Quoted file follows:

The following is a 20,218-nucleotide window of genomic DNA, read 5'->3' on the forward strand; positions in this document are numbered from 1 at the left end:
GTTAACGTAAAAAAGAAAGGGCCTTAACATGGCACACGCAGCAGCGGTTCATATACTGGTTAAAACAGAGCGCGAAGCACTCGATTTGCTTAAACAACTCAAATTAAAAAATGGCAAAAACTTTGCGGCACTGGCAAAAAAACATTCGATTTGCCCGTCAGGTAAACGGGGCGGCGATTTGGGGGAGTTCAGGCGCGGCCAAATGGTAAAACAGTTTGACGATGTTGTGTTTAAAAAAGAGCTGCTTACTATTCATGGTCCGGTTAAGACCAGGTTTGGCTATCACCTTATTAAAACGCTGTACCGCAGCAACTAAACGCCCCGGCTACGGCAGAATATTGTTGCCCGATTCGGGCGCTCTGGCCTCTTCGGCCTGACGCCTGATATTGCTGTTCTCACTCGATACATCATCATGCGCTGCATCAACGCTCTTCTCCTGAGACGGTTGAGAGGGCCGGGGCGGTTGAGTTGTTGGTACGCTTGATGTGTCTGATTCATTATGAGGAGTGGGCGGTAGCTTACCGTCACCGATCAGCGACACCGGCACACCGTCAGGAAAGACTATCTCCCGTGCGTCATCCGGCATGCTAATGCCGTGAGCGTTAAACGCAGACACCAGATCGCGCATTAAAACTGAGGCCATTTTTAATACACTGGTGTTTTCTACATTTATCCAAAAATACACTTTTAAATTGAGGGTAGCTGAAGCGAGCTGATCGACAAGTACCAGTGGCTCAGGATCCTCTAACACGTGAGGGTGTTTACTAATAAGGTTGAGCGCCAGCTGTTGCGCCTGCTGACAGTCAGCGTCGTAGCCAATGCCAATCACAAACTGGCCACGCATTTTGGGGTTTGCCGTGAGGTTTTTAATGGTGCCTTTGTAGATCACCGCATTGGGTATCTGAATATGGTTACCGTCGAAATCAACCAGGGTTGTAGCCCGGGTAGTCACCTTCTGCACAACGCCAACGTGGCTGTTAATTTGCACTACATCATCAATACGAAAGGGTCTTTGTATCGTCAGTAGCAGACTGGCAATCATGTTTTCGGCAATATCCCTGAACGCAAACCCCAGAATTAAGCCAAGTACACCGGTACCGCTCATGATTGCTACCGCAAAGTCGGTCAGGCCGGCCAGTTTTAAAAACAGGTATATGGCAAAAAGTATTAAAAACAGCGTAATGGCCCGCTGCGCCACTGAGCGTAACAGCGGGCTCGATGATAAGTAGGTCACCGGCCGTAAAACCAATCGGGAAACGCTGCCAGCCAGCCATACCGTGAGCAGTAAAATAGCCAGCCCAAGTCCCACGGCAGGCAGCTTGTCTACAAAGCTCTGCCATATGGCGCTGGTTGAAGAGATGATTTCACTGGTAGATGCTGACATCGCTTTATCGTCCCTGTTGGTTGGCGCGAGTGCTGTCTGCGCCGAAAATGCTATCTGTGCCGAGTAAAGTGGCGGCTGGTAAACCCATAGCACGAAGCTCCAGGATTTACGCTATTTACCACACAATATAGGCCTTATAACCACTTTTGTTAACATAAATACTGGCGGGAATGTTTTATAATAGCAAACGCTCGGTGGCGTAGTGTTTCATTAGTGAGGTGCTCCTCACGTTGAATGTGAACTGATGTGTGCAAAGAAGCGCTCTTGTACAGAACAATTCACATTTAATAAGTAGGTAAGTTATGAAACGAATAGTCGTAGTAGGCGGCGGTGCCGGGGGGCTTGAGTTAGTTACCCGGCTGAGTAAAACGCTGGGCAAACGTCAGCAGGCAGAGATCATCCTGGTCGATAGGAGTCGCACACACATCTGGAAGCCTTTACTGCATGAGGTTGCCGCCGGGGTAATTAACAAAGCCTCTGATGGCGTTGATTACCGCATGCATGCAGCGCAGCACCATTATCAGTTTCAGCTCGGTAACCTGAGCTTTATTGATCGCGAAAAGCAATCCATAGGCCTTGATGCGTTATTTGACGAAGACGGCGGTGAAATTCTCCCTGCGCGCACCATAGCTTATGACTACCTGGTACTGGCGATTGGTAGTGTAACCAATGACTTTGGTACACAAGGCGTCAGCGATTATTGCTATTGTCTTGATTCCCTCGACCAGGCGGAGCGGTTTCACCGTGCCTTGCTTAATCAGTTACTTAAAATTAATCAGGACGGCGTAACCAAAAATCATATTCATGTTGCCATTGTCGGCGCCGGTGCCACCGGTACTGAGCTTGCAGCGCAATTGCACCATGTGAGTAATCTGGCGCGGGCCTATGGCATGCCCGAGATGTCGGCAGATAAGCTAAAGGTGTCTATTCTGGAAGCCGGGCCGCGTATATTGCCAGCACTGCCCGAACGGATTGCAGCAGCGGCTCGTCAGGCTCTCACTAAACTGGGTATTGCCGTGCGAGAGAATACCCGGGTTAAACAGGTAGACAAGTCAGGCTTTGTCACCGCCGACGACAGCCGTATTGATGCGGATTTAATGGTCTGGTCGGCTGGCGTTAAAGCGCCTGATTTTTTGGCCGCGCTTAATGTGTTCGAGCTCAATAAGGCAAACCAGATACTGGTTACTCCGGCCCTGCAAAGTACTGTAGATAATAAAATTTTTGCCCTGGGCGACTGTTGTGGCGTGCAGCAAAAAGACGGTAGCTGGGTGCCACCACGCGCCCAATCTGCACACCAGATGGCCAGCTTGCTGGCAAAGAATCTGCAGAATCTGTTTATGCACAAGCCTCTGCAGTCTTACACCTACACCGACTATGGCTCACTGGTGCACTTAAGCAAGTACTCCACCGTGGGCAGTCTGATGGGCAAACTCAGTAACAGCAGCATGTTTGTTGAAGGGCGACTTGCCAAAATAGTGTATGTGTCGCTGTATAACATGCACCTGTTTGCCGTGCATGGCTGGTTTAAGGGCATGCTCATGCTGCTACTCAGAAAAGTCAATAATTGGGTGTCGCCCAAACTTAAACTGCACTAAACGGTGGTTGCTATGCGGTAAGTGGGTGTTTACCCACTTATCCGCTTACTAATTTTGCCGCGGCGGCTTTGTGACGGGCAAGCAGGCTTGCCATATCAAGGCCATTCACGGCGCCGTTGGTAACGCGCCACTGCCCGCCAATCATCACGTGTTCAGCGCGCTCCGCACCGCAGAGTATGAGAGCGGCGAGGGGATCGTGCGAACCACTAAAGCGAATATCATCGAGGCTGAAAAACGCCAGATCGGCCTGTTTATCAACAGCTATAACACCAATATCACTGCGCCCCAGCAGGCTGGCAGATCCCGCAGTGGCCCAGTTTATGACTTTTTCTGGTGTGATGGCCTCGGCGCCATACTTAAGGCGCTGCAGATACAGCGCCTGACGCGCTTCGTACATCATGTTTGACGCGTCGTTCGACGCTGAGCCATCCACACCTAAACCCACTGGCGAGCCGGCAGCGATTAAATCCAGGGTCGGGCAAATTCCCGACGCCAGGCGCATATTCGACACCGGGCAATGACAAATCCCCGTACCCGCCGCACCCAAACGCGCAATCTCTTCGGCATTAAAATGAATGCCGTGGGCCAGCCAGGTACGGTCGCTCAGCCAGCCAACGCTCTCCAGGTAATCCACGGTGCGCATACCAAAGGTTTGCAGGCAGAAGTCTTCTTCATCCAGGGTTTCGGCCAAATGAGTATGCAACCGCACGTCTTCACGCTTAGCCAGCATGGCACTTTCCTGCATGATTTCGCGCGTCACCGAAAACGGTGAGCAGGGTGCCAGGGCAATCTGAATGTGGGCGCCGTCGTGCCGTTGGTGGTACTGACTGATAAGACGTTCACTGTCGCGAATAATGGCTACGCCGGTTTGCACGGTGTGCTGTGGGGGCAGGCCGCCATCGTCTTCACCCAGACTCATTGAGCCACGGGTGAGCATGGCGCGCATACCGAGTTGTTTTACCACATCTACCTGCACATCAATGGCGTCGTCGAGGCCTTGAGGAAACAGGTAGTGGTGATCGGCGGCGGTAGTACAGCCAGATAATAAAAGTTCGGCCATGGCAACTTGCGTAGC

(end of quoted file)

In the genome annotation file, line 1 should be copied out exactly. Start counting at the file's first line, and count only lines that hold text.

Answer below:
The following is a 20,218-nucleotide window of genomic DNA, read 5'->3' on the forward strand; positions in this document are numbered from 1 at the left end: